Day 56: Saturday, July 13, 2013
Eads to Seibert: 64 miles
Today is the day I leave the TransAmerica Trail. It's sorta fitting: Eads is the halfway point of the trail. I'm heading north to Flagler, to visit Gib and Nancy, who put Jack and me up in 1981. So goodbye to the official TransAmerica Trail maps, with all their useful information, and hello to Google Maps and the time-honored technique of talking to people.
Google Maps didn't have me off to a good start. It said I could go directly north (with a few jogs) from Ordway, last night's stop, to Flagler. But it didn't mention that the route was over gravel roads. So that's why I continued on to Eads. It would mean going back west a little, but that's life.
Eads was the last I saw of the Wounded Warrior group. They're sticking to the TransAmerica trail. Eads was also the last I saw of that nice strong south wind. After it died down last night, it did not return to help me on my trek north. But the heat stuck around. Oh boy, did it.
I was warned about the heavy truck traffic on route 287 north from Eads. But it was the best road so far on the trip. The highway is concrete. The shoulders are concrete. They're eight feet wide. And they're kept clean by the wake of the trucks. It was an excellent 20 miles. When I had to switch to route 59, the road went back to asphalt, with a narrow shoulder. But then, the traffic dropped to one car every 15 minutes or so, so that wasn't so bad, either.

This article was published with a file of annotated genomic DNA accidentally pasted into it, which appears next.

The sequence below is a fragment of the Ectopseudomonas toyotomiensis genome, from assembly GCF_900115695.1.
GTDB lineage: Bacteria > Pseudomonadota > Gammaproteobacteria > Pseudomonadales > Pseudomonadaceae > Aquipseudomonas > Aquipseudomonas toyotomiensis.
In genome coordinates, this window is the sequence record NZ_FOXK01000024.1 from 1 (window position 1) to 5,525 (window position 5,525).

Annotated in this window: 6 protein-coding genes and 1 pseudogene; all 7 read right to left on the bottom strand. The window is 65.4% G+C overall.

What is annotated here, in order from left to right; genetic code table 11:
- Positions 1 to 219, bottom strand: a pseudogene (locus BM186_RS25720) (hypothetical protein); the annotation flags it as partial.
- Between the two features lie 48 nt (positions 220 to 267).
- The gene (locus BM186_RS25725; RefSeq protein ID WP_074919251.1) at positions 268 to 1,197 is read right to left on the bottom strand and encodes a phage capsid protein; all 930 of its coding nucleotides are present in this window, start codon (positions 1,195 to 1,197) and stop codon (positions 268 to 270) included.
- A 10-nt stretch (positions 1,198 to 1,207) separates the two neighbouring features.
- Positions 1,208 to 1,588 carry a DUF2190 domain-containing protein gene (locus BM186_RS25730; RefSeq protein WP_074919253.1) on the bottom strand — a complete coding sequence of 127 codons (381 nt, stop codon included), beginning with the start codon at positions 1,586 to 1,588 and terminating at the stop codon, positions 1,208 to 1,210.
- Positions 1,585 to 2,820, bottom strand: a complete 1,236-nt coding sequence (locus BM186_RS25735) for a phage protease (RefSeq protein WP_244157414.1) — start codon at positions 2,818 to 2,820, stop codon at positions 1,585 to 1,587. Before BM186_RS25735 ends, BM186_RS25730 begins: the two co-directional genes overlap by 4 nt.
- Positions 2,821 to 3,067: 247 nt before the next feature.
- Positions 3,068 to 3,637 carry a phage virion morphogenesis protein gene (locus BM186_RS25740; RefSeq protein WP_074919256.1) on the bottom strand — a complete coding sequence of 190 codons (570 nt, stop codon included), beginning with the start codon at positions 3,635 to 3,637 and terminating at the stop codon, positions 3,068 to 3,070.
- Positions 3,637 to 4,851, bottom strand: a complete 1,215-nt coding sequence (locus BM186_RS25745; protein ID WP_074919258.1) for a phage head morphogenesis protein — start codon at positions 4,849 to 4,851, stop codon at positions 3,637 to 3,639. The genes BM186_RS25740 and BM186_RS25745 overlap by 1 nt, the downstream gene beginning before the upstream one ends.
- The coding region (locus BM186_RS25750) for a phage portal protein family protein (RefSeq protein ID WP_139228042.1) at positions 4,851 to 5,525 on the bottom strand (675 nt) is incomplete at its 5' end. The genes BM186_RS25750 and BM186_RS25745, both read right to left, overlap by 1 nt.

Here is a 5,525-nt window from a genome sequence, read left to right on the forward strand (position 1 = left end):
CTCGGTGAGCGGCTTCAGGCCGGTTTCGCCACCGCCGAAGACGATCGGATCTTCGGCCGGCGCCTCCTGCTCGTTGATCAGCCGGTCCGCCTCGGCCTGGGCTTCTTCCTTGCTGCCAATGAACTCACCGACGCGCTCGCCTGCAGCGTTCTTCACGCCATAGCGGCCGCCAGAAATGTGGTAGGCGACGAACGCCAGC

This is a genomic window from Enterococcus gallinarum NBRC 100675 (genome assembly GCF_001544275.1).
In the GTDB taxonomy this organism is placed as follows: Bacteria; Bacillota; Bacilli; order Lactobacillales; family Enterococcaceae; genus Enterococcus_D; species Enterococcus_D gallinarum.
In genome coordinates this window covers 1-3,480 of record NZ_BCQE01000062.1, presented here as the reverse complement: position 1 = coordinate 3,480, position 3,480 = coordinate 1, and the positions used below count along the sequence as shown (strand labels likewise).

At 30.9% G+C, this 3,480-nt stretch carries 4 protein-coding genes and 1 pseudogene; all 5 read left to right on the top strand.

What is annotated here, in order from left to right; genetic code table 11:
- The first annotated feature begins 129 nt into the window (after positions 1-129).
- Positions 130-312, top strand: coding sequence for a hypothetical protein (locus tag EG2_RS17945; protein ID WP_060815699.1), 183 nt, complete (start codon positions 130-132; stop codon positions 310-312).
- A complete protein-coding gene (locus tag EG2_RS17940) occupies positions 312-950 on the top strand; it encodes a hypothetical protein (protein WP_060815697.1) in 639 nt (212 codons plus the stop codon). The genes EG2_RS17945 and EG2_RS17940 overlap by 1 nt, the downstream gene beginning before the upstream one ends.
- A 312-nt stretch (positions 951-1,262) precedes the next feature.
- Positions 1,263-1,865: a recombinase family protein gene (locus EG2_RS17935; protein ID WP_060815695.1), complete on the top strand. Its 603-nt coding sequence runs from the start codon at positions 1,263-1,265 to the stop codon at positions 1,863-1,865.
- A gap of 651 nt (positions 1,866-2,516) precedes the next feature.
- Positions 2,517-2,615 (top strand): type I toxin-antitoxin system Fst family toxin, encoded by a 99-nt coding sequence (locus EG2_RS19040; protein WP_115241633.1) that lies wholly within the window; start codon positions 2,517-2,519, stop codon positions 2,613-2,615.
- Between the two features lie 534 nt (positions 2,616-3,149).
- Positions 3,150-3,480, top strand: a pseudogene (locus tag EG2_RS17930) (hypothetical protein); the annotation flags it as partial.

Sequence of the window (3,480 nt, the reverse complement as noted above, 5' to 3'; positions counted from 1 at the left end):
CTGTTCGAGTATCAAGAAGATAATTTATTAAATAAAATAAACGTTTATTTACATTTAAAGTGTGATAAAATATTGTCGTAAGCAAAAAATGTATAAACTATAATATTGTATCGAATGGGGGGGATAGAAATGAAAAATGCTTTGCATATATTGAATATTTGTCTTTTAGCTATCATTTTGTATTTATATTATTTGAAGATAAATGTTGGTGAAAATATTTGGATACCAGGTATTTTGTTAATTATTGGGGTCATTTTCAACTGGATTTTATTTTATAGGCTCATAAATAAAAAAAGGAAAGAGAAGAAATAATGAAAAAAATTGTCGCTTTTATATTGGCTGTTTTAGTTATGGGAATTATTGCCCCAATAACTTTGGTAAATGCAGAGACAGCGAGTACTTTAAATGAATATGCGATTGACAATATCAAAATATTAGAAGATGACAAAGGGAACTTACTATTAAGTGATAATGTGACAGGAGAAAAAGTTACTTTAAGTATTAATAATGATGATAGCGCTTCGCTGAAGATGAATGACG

|Narrow shoulders - but who cares?
There was no traffic!
As I traveled north, the crops got taller, and greener. People were still complaining about the drought, but at least things were growing. The ever-present storm cells brought promises of rain, but they never seemed to pan out. And I would have been happy if that one off to port, that was doing a very good job of keeping pace with me, was all bluff and bluster as well.
|The storm followed me into Seibert.
I hit Seibert (SEE-bert) at about 60 miles, and while I was stopped at the Conoco station at the junction with I-70, that storm cell came through. And stopped. Right over us. I was debating whether to set up a tent behind the station, or accept the clerk's offer of a ride to a motel in Flagler, when Bernie came in with his grandchildren, Abbey and Jace, for an ice cream cone. We got to talking, and he invited me to come home with them. That was an easy decision.
|Seibert may have more grain silos than houses.
They live in Seibert, just across the Interstate. Abbey stripped Jace's bed and did a load of laundry, Jace moved in to his grandfather's bedroom, and I had a nice warm shower and a place to sleep!
Bernie drove a truck for 34 years. Now he's retired. He had spent the day slaughtering and dressing 22 old laying hens a friend had given him. His next-door neighbor Martin, also a truck driver, came over, and Bernie gave him six. He would probably have given me a couple too, but what would I do with them?